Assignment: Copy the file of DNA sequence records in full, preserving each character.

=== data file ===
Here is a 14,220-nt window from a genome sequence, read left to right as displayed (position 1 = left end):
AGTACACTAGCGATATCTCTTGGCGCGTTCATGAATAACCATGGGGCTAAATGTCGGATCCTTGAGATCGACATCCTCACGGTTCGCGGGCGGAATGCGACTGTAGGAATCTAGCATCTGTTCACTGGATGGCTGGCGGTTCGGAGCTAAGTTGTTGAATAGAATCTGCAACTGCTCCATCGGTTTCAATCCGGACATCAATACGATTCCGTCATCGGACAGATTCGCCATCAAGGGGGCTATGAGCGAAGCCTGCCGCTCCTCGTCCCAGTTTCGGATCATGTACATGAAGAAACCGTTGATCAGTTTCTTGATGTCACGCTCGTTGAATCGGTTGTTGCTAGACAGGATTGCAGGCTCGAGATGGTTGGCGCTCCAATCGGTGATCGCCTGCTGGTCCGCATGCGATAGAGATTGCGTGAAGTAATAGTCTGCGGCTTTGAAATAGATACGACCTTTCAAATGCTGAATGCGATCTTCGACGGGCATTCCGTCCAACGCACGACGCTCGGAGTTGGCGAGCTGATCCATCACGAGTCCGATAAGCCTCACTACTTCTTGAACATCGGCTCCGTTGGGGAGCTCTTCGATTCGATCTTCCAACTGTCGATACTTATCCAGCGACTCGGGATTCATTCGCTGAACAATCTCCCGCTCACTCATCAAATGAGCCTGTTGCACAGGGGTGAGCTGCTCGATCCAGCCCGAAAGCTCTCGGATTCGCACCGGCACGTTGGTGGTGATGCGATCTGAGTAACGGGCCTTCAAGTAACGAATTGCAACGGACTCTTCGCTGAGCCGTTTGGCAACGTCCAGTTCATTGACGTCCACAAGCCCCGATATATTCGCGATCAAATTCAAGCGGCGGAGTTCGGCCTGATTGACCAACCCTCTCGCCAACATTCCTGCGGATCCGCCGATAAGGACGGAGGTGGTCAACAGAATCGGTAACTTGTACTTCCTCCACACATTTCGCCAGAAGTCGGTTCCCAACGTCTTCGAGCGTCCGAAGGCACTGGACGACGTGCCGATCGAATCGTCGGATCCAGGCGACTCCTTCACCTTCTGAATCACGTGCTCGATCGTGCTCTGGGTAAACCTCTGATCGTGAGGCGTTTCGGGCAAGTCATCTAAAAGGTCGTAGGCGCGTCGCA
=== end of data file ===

Here is a 14,220-nt window from a genome sequence, read left to right as displayed (position 1 = left end):
AGTACACTAGCGATATCTCTTGGCGCGTTCATGAATAACCATGGGGCTAAATGTCGGATCCTTGAGATCGACATCCTCACGGTTCGCGGGCGGAATGCGACTGTAGGAATCTAGCATCTGTTCACTGGATGGCTGGCGGTTCGGAGCTAAGTTGTTGAATAGAATCTGCAACTGCTCCATCGGTTTCAATCCGGACATCAATACGATTCCGTCATCGGACAGATTCGCCATCAAGGGGGCTATGAGCGAAGCCTGCCGCTCCTCGTCCCAGTTTCGGATCATGTACATGAAGAAACCGTTGATCAGTTTCTTGATGTCACGCTCGTTGAATCGGTTGTTGCTAGACAGGATTGCAGGCTCGAGATGGTTGGCGCTCCAATCGGTGATCGCCTGCTGGTCCGCATGCGATAGAGATTGCGTGAAGTAATAGTCTGCGGCTTTGAAATAGATACGACCTTTCAAATGCTGAATGCGATCTTCGACGGGCATTCCGTCCAACGCACGACGCTCGGAGTTGGCGAGCTGATCCATCACGAGTCCGATAAGCCTCACTACTTCTTGAACATCGGCTCCGTTGGGGAGCTCTTCGATTCGATCTTCCAACTGTCGATACTTATCCAGCGACTCGGGATTCATTCGCTGAACAATCTCCCGCTCACTCATCAAATGAGCCTGTTGCACAGGGGTGAGCTGCTCGATCCAGCCCGAAAGCTCTCGGATTCGCACCGGCACGTTGGTGGTGATGCGATCTGAGTAACGGGCCTTCAAGTAACGAATTGCAACGGACTCTTCGCTGAGCCGTTTGGCAACGTCCAGTTCATTGACGTCCACAAGCCCCGATATATTCGCGATCAAATTCAAGCGGCGGAGTTCGGCCTGATTGACCAACCCTCTCGCCAACATTCCTGCGGATCCGCCGATAAGGACGGAGGTGGTCAACAGAATCGGTAACTTGTACTTCCTCCACACATTTCGCCAGAAGTCGGTTCCCAACGTCTTCGAGCGTCCGAAGGCACTGGACGACGTGCCGATCGAATCGTCGGATCCAGGCGACTCCTTCACCTTCTGAATCACGTGCTCGATCGTGCTCTGGGTAAACCTCTGATCGTGAGGCGTTTCGGGCAAGTCATCTAAAAGGTCGTAGGCGCGTCGCA